@dakipro I wouldn't say that ALL wall switches work that way. And when you say (all) wall switches, what are you referring to? Standard (non automated) wall switches don't use relays. Also, most if not all of the X10 relay modules and wall switches that I have use latching relays.
I meant these typical automated/controlled wall switches mentioned in the topic http://www.nexa.se/vara-produkter/system-nexa/mottagare-paav/eycr-2300
I opened 6-7 different ones to find the right casing for some projects, and they all had "regular" relay that goes back when the power is off (thus being powered the whole time). Of course I didn't open every single one of them, that is why I put (all) in parentheses.
I am also not the expert on the relay topic, that is why I asked what is the downside
Christian Tollas last edited by
@petewill greetings sir.. Im getting error in your source code.. Maybe imported a wrong library.. Sir can i ask where did u get your MySensors.h library.. I get mine in codebender..
My error is..
MySensor does not a nametype
@Christian-Tollas This code has not yet been updated for MySensors version 2.0. I am still on version 1.5. When I finally upgrade my setup to 2.0 I will post the updated code but I'm not sure when that will be. If you want to go back to 1.5 for the time being that should work for you.
dseveriano last edited by dseveriano
I'm newbie at this and I'm trying to make this, but I think my hardware needs to be different sinces my home voltage is arround 220V, does this hardware can handle this voltage or do I need to buy other capacitators ?
@dseveriano as always you need to be very careful when using these voltages. That being said, this should work without any other hardware except for a phone charger rated for 220 (which I believe most are). The relay I used was rated for 10A 250VAC. I wouldn't go as high as 10A though.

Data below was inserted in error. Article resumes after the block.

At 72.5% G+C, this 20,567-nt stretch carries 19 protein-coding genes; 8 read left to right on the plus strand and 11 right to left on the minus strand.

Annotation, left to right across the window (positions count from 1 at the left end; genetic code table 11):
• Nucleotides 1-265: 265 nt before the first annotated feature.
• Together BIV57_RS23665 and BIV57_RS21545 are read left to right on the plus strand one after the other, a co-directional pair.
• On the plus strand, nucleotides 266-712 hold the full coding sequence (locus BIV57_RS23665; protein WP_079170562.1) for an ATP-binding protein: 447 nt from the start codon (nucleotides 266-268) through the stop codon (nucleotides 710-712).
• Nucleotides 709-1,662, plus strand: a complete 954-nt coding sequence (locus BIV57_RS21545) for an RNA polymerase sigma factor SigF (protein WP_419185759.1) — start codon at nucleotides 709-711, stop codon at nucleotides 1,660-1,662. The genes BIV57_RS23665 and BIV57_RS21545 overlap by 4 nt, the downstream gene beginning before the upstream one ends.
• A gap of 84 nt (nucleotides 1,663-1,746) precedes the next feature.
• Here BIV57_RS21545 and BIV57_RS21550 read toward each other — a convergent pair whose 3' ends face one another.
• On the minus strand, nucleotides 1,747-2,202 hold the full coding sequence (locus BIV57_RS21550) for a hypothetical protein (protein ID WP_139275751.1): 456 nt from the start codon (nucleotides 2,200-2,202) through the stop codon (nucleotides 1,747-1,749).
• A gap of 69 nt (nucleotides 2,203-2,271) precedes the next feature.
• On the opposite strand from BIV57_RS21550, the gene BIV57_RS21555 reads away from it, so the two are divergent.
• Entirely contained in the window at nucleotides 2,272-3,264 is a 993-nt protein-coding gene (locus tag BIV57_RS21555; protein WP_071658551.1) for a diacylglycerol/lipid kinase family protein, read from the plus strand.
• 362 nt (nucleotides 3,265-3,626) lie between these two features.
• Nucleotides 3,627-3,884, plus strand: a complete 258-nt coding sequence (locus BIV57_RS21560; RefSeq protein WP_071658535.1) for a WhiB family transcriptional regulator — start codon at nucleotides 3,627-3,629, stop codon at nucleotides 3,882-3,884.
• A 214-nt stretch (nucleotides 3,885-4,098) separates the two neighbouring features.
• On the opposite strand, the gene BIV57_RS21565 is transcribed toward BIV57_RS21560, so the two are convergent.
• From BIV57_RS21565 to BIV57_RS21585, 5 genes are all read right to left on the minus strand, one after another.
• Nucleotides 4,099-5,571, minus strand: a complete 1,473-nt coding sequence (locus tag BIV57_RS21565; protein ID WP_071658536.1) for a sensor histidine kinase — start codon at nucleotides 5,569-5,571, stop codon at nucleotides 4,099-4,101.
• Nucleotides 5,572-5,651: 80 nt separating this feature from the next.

dseveriano last edited by
@petewill Thank you, just one more question!
What board is that, the red one where the relay is ? Is that necessary or can I put the relay in the same board ?
@dseveriano Sorry, I'm not sure what you're asking. What board are you referring to?
dseveriano last edited by dseveriano
@petewill Sorry the board I was refering was the relay board!!
Regarding the current detection module wich one do you recommend ?
@dseveriano Yes, the red board is the relay board which will control your 220V power.
I haven't done much with current detecting but the module I was playing with was the ACS712. I found that even when no power was running through it there was still a few watts reported. Maybe that's a simple fix but I never really looked into it.
jeremushka last edited by
Did you integrate power meter function to your systeme?
@jeremushka I haven't done it on the smart outlet but I did do it on my "Whole House Fan" project. You can check out the code from that if you're interested. Here is a link to the video if you wanted to check that out: https://youtu.be/KVsUe7sOCPo
Also, just make sure you check out the specs on the acs712 and don't pass through more current than is safe. I don't remember the specs off the top of my head but I knew my whole house fan was safe because of what it would be drawing